Tall timber construction is on the rise, but if you're not yet convinced it's a good idea, then perhaps Patch22, designed by Frantzen et al architecten, may change your mind. Located in Amsterdam, Netherlands, the wooden high rise ticks all the right boxes: inviting, sustainable and above all flexible, it allows residents to enjoy whatever layout they want – even to the point of putting their bathtubs on the balconies.

Its name a play on Catch 22, Patch22 rises to a height of 30 m (98 ft), making it the tallest wooden apartment building in the Netherlands. It comprises a total floorspace of 5,400 sq m (58,125 sq ft).

The residential units were sold empty and have hollow floors that are easily lifted so that wiring and plumbing can be accessed and changed to suit the layout that the owners want. In addition, due to a deal the developers made with the planners, the residential building can be used as an office building in the future if this becomes advantageous.

Patch22's south-facing loggia balconies sport folding glass sheets to turn the spaces into a winter garden, making them something of a sun trap – so much so that several outgoing types have taken it upon themselves to install bathtubs out there.

Patch22's balconies sport folding glass sheets, making for something of a sun trap – so much so that several residents have taken it upon themselves to install their bathtubs out there
Patch22's balconies sport folding glass sheets, making for something of a sun trap – so much so that several residents have taken it upon themselves to install their bathtubs out there

The high-rise features a solar panel array on the roof which produces electricity, sending any excess juice back to the grid (and, presumably, drawing from the grid too if the solar power falls short).

A rainwater collection system feeds the toilets and underfloor heating is fed by a furnace in the basement that runs from pellets derived from timber waste. However, there are also stoves inside some of Patch22's apartments.

You still can't really talk about a wooden high rise without the question of fire coming up, but it's far from a tinder box.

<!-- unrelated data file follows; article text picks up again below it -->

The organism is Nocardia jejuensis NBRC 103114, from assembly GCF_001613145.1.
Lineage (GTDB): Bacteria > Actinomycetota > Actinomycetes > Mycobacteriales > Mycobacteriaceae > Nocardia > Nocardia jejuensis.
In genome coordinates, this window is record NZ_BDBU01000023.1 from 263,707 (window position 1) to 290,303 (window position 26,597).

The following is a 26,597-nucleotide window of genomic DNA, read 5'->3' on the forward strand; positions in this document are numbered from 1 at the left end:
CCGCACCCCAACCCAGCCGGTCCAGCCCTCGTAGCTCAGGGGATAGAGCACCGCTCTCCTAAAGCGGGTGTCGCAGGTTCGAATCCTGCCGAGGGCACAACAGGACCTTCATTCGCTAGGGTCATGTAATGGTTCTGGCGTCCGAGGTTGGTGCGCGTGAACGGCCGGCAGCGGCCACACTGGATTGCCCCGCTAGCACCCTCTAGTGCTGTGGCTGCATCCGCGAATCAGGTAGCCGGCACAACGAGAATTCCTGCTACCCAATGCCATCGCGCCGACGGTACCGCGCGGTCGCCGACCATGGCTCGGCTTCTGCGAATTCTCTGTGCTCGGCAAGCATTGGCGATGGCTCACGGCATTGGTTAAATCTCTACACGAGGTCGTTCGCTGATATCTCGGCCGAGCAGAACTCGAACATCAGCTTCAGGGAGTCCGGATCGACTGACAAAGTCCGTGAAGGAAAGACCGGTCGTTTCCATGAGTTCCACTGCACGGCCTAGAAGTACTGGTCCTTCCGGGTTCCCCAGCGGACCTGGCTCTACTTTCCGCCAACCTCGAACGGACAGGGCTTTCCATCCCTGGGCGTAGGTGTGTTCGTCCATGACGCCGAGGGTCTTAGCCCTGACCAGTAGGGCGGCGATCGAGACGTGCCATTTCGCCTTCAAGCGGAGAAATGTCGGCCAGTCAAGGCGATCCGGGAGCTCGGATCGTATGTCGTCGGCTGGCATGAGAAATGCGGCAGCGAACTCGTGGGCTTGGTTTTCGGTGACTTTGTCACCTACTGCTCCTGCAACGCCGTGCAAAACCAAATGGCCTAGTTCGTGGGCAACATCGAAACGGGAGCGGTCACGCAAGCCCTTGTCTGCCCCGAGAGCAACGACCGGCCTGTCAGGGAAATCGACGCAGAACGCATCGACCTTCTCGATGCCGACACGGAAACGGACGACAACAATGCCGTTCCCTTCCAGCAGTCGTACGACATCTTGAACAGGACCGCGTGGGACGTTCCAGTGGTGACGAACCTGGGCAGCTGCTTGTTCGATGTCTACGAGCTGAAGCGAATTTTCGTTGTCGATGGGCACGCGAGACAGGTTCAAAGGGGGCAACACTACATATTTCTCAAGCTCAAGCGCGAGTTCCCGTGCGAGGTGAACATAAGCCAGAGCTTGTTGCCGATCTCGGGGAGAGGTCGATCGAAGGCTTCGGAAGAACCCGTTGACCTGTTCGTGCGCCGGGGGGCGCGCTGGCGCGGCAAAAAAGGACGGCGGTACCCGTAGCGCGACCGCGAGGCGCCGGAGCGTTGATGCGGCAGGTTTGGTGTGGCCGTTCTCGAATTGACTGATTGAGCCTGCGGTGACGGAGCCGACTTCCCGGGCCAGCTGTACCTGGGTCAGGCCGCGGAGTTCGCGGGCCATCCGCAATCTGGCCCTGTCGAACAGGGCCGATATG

"Fire regulations were met with by simply enlarging all the wood dimensions," explains the company in a press release. "In case of fire the outer layer of wood can burn up and will protect the structurally necessary wood by charring for up to 120 minutes. It is the first apartment building in the Netherlands to use this approach and therefore to make it possible to experience the atmospheric qualities of wood in a high-rise building."

Heating is provided by a furnace in the basement that's piped to underfloor heating and runs from pellets derived from timber waste, though there are also stoves inside some of Patch22's apartments
Heating is provided by a furnace in the basement that's piped to underfloor heating and runs from pellets derived from timber waste, though there are also stoves inside some of Patch22's apartments

Treehugger's Lloyd Alter also reports that Patch22 features a concrete floor system that was implemented due to cost concerns.

Patch22 was completed last year for €6.4 million (roughly US$6.85 million). Frantzen et al architecten has teamed up with H20 installation consultancy & building management, which also worked on this project, to build a similar building nearby. Dubbed Top-Up, this new building is due to break ground in June of this year.

Source: Frantzen et al architecten

View gallery - 14 images
1 comment
ljaques
I love wood and feel that it is beautiful. But, as a retired handyman, I also know that it takes considerable maintenance for wood to remain structurally sound; maintenance which is put off by both individuals and corporations. My concern with wooden buildings stems from that. In 10 or fewer years, lack of maintenance will make many these structures unsafe to house humans, I guarantee it. It's human nature to be frugal (cheap!) and to forget or put-off regular maintenance for so long that it requires structural repair. Caveat buildor. I also doubt that the solar panels and rainwater catchbasins will provide more than maybe 20% of each of their respective needs, but every bit helps. Concrete floors sound dangerous for housing.